Depending on the size of pot you started with, you may need to pot up your seedlings before they move outside. Regularly check to see if roots start to emerge from the drainage holes at the bottom of your pots. Although cauliflowers don’t like to be disturbed, allowing them to become root-bound would be even more detrimental.
How to Plant Cauliflowers Outside
You’ll know that your cauliflower plants are ready to move out once they’ve grown a few sets of true leaves. This usually takes about a month.
However, before planting your cauliflowers outside, you’ll need to harden them off. This involves placing your modules outside for an hour on the first day, before slowly increasing this each day until your plants have spent all day and all night outside.
At this point, create holes in your planting bed that are 60cm apart. This may seem like a lot, but the more space you give to each plant, the larger each cauliflower head will be.
Make sure that your planting holes are deep enough to accommodate the entire root ball of each plant.
Then, place your cauliflower plants into their new homes before covering back over with soil. Firmly push the soil down around each plant – you want the roots to have good contact with the soil.
Once you’re done, give your plants some water.
How to Plant Cauliflowers in a Greenhouse
Due to the fact that cauliflower is a cool-season crop, greenhouse temperatures are often too high for it, resulting in the plants bolting early.
Winter cauliflowers will often do well in a greenhouse, but summer varieties should always be planted outside. That being said, an unheated greenhouse is a great place to start cauliflower seeds and to grow on seedlings before transplanting them outside.
If you would still like to try growing cauliflowers to maturity in a greenhouse, follow the planting steps above. Alternatively, if you need to plant in containers, make sure that these are large enough. 30cm for both width and depth is the minimum size you should aim for.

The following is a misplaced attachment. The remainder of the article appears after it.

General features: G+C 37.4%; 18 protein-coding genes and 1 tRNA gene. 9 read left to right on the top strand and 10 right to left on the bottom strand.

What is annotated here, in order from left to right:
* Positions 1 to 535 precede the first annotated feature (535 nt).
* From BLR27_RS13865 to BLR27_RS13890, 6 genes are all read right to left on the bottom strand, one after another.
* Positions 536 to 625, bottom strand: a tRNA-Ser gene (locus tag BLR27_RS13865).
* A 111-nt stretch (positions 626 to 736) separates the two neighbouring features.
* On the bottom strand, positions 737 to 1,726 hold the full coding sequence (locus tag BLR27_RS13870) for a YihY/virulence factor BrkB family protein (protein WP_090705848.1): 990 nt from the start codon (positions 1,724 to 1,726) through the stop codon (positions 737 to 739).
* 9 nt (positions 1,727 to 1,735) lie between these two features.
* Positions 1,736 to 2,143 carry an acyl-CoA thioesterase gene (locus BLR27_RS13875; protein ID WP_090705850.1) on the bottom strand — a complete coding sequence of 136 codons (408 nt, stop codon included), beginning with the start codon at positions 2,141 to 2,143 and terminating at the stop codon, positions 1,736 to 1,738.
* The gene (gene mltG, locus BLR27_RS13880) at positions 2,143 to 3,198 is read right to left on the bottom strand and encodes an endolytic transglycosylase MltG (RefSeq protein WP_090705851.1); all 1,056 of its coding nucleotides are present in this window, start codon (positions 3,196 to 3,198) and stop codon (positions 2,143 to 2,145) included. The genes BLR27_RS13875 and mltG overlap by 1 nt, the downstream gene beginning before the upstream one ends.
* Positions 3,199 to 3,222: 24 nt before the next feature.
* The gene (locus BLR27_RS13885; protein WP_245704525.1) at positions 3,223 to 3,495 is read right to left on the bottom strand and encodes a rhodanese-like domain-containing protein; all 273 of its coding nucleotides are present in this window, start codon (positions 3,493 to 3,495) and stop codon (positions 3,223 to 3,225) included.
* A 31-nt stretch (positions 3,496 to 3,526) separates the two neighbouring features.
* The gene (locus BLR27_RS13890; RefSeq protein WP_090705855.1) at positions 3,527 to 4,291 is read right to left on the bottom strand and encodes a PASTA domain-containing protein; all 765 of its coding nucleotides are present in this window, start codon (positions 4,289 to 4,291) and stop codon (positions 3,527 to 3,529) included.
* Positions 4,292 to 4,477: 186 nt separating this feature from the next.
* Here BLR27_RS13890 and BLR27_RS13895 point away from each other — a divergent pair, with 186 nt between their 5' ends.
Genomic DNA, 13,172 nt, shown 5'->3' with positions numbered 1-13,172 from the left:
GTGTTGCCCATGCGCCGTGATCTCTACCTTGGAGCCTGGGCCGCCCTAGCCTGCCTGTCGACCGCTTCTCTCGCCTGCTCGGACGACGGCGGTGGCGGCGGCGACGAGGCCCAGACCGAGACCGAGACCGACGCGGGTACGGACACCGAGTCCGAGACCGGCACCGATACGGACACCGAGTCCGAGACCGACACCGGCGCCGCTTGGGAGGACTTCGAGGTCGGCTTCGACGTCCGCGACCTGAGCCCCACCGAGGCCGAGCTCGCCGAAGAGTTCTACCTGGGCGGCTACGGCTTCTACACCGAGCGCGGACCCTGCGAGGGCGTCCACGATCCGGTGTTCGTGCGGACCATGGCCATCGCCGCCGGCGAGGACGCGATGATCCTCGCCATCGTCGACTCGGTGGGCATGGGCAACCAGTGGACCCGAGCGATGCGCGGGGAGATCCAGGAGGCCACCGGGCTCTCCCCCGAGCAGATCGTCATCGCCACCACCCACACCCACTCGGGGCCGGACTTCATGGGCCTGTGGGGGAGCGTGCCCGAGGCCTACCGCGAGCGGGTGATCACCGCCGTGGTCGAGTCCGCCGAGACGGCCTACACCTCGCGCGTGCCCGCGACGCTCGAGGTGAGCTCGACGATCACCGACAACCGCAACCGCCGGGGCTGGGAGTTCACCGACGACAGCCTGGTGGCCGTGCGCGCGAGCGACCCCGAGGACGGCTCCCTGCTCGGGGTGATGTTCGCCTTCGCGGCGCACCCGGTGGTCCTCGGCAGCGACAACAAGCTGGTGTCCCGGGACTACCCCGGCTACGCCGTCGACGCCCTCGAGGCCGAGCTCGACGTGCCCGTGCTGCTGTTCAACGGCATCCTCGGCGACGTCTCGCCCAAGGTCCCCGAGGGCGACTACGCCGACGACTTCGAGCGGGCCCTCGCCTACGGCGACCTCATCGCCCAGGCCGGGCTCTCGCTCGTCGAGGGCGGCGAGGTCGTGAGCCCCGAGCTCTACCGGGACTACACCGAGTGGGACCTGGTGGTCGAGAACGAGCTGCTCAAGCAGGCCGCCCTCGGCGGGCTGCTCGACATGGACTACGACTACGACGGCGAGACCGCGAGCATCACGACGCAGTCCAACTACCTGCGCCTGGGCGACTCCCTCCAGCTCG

How to Care for Cauliflowers
Cauliflowers do require more care than the average vegetable, but the attention you bestow on them during the growing process will be more than worth it come harvest time.
Cauliflowers need to be kept consistently moist. They require about 2.5-3cm of water a week. If rainfall isn’t providing this, then manual watering is a must.
Never allow the soil that your cauliflowers are growing in to run dry. If this happens, the curds on your cauliflower heads won’t form tightly, giving them an odd texture.
Cauliflowers take a long time to mature, meaning that soil nutrients will likely run out well before your cauliflowers are ready to be picked. In order to ensure that your plants receive all of the nutrition they need to thrive, you’ll need to regularly feed your cauliflowers.
Go for an organic general-purpose fertiliser, such as a liquid seaweed concentrate, applying this to the soil around your cauliflowers every two to four weeks.
Don’t be tempted to over-dilute – cauliflower roots are very tender and can easily burn when exposed to too much fertiliser.
You need to keep your cauliflower plants weed-free – they don’t do well with competition.
However, frequently weeding around your plants can end up being damaging too. The constant activity disturbs cauliflower roots, causing the plant stress.
Ideally, keep your cauliflowers as weed-free as possible from the start. The best way to do this is by applying a mulch – this will suppress weed growth around your plants.
Managing Sun and Temperature
Too much sun and heat early on in the season can spell disaster for cauliflower plants.
To save your plants from bolting early, set up some shade cloth around your cauliflowers if an unexpected hot spell arises.
Blanching Cauliflower Plants
About a month after you’ve planted your cauliflower out, start checking them to see if curds are developing.
Once the head is about the size of an egg, bring the outer leaves over the top of the head and gently tie them in place. This process is known as blanching, and it protects the head from the sun.
Blanching isn’t necessary, but un-blanched heads will often turn green or brown as they grow, which can then affect their flavour.
How to Harvest Cauliflowers